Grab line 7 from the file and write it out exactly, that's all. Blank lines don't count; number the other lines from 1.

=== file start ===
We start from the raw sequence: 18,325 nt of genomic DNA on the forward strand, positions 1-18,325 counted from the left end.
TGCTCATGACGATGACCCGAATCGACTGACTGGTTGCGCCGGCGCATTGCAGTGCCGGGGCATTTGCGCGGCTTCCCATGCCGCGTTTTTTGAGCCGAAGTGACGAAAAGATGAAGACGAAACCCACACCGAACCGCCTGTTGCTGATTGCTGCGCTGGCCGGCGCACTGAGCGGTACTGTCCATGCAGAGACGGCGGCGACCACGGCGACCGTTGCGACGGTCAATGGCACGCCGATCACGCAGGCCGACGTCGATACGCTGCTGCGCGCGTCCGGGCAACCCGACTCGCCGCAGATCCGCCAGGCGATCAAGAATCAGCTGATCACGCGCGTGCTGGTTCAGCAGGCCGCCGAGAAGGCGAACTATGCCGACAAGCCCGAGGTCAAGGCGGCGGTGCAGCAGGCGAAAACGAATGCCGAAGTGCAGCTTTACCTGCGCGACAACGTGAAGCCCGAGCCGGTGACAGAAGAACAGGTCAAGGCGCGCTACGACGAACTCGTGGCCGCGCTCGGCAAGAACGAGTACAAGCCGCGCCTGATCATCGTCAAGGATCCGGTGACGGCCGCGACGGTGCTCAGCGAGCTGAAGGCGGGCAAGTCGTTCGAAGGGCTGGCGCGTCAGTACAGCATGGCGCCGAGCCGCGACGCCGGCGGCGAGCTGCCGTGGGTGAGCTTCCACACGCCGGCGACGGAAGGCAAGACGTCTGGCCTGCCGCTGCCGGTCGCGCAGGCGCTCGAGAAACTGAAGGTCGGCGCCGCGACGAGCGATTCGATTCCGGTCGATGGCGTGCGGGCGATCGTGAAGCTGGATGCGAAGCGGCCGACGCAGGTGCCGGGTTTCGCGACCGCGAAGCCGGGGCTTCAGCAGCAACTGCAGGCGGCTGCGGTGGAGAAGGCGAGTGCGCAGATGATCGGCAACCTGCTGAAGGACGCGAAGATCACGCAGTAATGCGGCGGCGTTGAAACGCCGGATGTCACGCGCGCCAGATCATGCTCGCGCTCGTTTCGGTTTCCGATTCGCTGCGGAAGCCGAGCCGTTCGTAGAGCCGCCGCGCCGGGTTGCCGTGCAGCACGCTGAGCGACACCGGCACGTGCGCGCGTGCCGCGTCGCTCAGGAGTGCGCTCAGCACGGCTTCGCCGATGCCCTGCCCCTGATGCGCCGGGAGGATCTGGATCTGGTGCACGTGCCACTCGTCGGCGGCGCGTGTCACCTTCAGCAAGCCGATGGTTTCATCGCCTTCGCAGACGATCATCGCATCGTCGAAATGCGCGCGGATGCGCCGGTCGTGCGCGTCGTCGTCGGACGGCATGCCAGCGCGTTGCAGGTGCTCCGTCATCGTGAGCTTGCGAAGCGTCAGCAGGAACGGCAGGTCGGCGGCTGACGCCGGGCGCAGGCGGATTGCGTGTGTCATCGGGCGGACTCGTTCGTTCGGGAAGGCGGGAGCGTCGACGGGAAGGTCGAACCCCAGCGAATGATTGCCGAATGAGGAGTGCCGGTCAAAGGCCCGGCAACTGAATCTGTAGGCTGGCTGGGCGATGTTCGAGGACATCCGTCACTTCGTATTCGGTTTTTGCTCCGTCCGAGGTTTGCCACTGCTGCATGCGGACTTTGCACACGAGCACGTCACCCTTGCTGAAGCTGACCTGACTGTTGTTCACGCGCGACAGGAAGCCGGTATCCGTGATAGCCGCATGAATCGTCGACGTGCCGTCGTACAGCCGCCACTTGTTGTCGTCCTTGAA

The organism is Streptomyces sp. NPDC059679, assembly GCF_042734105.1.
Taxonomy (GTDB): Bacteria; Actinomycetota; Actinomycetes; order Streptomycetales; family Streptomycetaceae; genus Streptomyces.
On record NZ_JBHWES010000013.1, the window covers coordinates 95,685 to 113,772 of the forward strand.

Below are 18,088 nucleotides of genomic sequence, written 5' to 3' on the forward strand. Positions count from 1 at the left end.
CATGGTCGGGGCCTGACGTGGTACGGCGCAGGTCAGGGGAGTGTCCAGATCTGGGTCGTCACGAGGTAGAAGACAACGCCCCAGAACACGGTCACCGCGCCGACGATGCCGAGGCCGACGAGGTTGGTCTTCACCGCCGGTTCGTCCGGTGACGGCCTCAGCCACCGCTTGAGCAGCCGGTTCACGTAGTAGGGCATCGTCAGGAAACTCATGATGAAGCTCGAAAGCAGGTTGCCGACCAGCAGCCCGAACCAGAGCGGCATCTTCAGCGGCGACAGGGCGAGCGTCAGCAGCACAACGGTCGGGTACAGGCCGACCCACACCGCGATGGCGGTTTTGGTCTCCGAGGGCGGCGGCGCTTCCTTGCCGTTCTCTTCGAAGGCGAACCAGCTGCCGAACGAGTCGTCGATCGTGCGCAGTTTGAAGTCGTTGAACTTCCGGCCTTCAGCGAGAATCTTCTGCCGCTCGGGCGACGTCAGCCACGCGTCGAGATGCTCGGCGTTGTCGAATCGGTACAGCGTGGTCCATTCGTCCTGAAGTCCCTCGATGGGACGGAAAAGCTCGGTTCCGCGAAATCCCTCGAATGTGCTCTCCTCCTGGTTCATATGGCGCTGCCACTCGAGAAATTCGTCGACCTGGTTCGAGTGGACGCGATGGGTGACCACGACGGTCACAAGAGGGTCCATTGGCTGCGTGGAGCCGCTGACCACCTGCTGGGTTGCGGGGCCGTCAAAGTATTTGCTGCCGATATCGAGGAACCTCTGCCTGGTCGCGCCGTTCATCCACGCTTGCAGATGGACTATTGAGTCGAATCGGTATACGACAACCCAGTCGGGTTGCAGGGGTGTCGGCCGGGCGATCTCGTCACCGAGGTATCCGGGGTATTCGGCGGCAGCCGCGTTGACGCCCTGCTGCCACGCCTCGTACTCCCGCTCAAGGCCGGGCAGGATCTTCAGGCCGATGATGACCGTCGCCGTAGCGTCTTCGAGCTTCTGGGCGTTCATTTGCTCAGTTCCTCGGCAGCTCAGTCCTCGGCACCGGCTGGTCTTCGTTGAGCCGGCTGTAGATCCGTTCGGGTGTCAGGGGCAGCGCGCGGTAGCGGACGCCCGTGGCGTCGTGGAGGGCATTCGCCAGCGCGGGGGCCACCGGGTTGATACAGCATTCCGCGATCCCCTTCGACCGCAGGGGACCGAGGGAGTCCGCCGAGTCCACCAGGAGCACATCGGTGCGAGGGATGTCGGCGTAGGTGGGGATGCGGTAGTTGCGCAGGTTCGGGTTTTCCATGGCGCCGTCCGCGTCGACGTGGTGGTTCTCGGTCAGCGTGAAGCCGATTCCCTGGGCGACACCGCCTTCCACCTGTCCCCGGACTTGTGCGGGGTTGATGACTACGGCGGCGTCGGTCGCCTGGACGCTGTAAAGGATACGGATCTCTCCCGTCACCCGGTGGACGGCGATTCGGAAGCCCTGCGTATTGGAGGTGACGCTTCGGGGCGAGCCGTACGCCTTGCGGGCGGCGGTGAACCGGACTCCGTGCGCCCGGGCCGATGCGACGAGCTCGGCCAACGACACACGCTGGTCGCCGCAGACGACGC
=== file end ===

CATGGTCGGGGCCTGACGTGGTACGGCGCAGGTCAGGGGAGTGTCCAGATCTGGGTCGTCACGAGGTAGAAGACAACGCCCCAGAACACGGTCACCGCGCCGACGATGCCGAGGCCGACGAGGTTGGTCTTCACCGCCGGTTCGTCCGGTGACGGCCTCAGCCACCGCTTGAGCAGCCGGTTCACGTAGTAGGGCATCGTCAGGAAACTCATGATGAAGCTCGAAAGCAGGTTGCCGACCAGCAGCCCGAACCAGAGCGGCATCTTCAGCGGCGACAGGGCGAGCGTCAGCAGCACAACGGTCGGGTACAGGCCGACCCACACCGCGATGGCGGTTTTGGTCTCCGAGGGCGGCGGCGCTTCCTTGCCGTTCTCTTCGAAGGCGAACCAGCTGCCGAACGAGTCGTCGATCGTGCGCAGTTTGAAGTCGTTGAACTTCCGGCCTTCAGCGAGAATCTTCTGCCGCTCGGGCGACGTCAGCCACGCGTCGAGATGCTCGGCGTTGTCGAATCGGTACAGCGTGGTCCATTCGTCCTGAAGTCCCTCGATGGGACGGAAAAGCTCGGTTCCGCGAAATCCCTCGAATGTGCTCTCCTCCTGGTTCATATGGCGCTGCCACTCGAGAAATTCGTCGACCTGGTTCGAGTGGACGCGATGGGTGACCACGACGGTCACAAGAGGGTCCATTGGCTGCGTGGAGCCGCTGACCACCTGCTGGGTTGCGGGGCCGTCAAAGTATTTGCTGCCGATATCGAGGAACCTCTGCCTGGTCGCGCCGTTCATCCACGCTTGCAGATGGACTATTGAGTCGAATCGGTATACGACAACCCAGTCGGGTTGCAGGGGTGTCGGCCGGGCGATCTCGTCACCGAGGTATCCGGGGTATTCGGCGGCAGCCGCGTTGACGCCCTGCTGCCACGCCTCGTACTCCCGCTCAAGGCCGGGCAGGATCTTCAGGCCGATGATGACCGTCGCCGTAGCGTCTTCGAGCTTCTGGGCGTTCATTTGCTCAGTTCCTCGGCAGCTCAGTCCTCGGCACCGGCTGGTCTTCGTTGAGCCGGCTGTAGATCCGTTCGGGTGTCAGGGGCAGCGCGCGGTAGCGGACGCCCGTGGCGTCGTGGAGGGCATTCGCCAGCGCGGGGGCCACCGGGTTGATACAGCATTCCGCGATCCCCTTCGACCGCAGGGGACCGAGGGAGTCCGCCGAGTCCACCAGGAGCACATCGGTGCGAGGGATGTCGGCGTAGGTGGGGATGCGGTAGTTGCGCAGGTTCGGGTTTTCCATGGCGCCGTCCGCGTCGACGTGGTGGTTCTCGGTCAGCGTGAAGCCGATTCCCTGGGCGACACCGCCTTCCACCTGTCCCCGGACTTGTGCGGGGTTGATGACTACGGCGGCGTCGGTCGCCTGGACGCTGTAAAGGATACGGATCTCTCCCGTCACCCGGTGGACGGCGATTCGGAAGCCCTGCGTATTGGAGGTGACGCTTCGGGGCGAGCCGTACGCCTTGCGGGCGGCGGTGAACCGGACTCCGTGCGCCCGGGCCGATGCGACGAGCTCGGCCAACGACACACGCTGGTCGCCGCAGACGACGC